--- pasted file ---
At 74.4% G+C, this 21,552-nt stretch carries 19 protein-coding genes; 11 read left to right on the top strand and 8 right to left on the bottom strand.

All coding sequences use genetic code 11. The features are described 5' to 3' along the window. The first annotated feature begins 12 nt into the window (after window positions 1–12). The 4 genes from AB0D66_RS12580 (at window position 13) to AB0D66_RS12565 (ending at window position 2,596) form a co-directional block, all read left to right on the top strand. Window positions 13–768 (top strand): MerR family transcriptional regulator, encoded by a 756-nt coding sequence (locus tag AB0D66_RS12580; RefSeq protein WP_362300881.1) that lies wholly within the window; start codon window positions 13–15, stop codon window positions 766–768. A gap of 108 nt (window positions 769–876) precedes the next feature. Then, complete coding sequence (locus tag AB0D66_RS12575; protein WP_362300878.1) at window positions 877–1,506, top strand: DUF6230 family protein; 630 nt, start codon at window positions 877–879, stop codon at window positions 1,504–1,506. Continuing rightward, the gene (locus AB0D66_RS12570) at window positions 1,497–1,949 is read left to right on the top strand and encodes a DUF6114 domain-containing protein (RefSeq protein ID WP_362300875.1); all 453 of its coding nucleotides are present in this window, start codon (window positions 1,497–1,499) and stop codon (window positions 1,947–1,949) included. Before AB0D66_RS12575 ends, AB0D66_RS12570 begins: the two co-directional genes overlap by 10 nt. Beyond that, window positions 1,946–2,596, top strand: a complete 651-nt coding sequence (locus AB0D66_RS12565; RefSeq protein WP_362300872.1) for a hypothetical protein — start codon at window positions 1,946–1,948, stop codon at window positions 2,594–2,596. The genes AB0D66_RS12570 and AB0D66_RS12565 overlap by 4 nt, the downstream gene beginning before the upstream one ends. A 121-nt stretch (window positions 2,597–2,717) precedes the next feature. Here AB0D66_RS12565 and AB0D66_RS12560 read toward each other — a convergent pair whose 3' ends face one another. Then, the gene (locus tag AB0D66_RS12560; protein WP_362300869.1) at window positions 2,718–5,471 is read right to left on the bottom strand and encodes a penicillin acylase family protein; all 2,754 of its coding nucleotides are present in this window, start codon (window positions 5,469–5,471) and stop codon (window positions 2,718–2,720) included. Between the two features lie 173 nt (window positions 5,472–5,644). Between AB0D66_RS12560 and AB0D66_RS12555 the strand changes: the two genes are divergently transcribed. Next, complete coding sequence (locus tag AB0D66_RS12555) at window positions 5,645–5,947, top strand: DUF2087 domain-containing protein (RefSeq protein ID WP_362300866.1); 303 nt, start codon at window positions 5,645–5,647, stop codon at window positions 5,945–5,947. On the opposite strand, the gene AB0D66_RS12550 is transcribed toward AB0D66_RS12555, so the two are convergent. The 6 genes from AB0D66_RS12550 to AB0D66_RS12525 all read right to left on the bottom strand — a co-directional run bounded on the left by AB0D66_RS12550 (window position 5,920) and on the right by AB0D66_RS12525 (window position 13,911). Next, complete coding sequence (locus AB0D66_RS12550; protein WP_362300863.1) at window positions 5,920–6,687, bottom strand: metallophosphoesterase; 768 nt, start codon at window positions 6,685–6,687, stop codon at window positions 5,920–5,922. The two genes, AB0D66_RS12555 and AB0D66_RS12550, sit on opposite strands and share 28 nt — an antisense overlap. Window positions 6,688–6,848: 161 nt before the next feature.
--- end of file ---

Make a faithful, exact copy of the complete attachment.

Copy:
At 74.4% G+C, this 21,552-nt stretch carries 19 protein-coding genes; 11 read left to right on the top strand and 8 right to left on the bottom strand.

All coding sequences use genetic code 11. The features are described 5' to 3' along the window. The first annotated feature begins 12 nt into the window (after window positions 1–12). The 4 genes from AB0D66_RS12580 (at window position 13) to AB0D66_RS12565 (ending at window position 2,596) form a co-directional block, all read left to right on the top strand. Window positions 13–768 (top strand): MerR family transcriptional regulator, encoded by a 756-nt coding sequence (locus tag AB0D66_RS12580; RefSeq protein WP_362300881.1) that lies wholly within the window; start codon window positions 13–15, stop codon window positions 766–768. A gap of 108 nt (window positions 769–876) precedes the next feature. Then, complete coding sequence (locus tag AB0D66_RS12575; protein WP_362300878.1) at window positions 877–1,506, top strand: DUF6230 family protein; 630 nt, start codon at window positions 877–879, stop codon at window positions 1,504–1,506. Continuing rightward, the gene (locus AB0D66_RS12570) at window positions 1,497–1,949 is read left to right on the top strand and encodes a DUF6114 domain-containing protein (RefSeq protein ID WP_362300875.1); all 453 of its coding nucleotides are present in this window, start codon (window positions 1,497–1,499) and stop codon (window positions 1,947–1,949) included. Before AB0D66_RS12575 ends, AB0D66_RS12570 begins: the two co-directional genes overlap by 10 nt. Beyond that, window positions 1,946–2,596, top strand: a complete 651-nt coding sequence (locus AB0D66_RS12565; RefSeq protein WP_362300872.1) for a hypothetical protein — start codon at window positions 1,946–1,948, stop codon at window positions 2,594–2,596. The genes AB0D66_RS12570 and AB0D66_RS12565 overlap by 4 nt, the downstream gene beginning before the upstream one ends. A 121-nt stretch (window positions 2,597–2,717) precedes the next feature. Here AB0D66_RS12565 and AB0D66_RS12560 read toward each other — a convergent pair whose 3' ends face one another. Then, the gene (locus tag AB0D66_RS12560; protein WP_362300869.1) at window positions 2,718–5,471 is read right to left on the bottom strand and encodes a penicillin acylase family protein; all 2,754 of its coding nucleotides are present in this window, start codon (window positions 5,469–5,471) and stop codon (window positions 2,718–2,720) included. Between the two features lie 173 nt (window positions 5,472–5,644). Between AB0D66_RS12560 and AB0D66_RS12555 the strand changes: the two genes are divergently transcribed. Next, complete coding sequence (locus tag AB0D66_RS12555) at window positions 5,645–5,947, top strand: DUF2087 domain-containing protein (RefSeq protein ID WP_362300866.1); 303 nt, start codon at window positions 5,645–5,647, stop codon at window positions 5,945–5,947. On the opposite strand, the gene AB0D66_RS12550 is transcribed toward AB0D66_RS12555, so the two are convergent. The 6 genes from AB0D66_RS12550 to AB0D66_RS12525 all read right to left on the bottom strand — a co-directional run bounded on the left by AB0D66_RS12550 (window position 5,920) and on the right by AB0D66_RS12525 (window position 13,911). Next, complete coding sequence (locus AB0D66_RS12550; protein WP_362300863.1) at window positions 5,920–6,687, bottom strand: metallophosphoesterase; 768 nt, start codon at window positions 6,685–6,687, stop codon at window positions 5,920–5,922. The two genes, AB0D66_RS12555 and AB0D66_RS12550, sit on opposite strands and share 28 nt — an antisense overlap. Window positions 6,688–6,848: 161 nt before the next feature.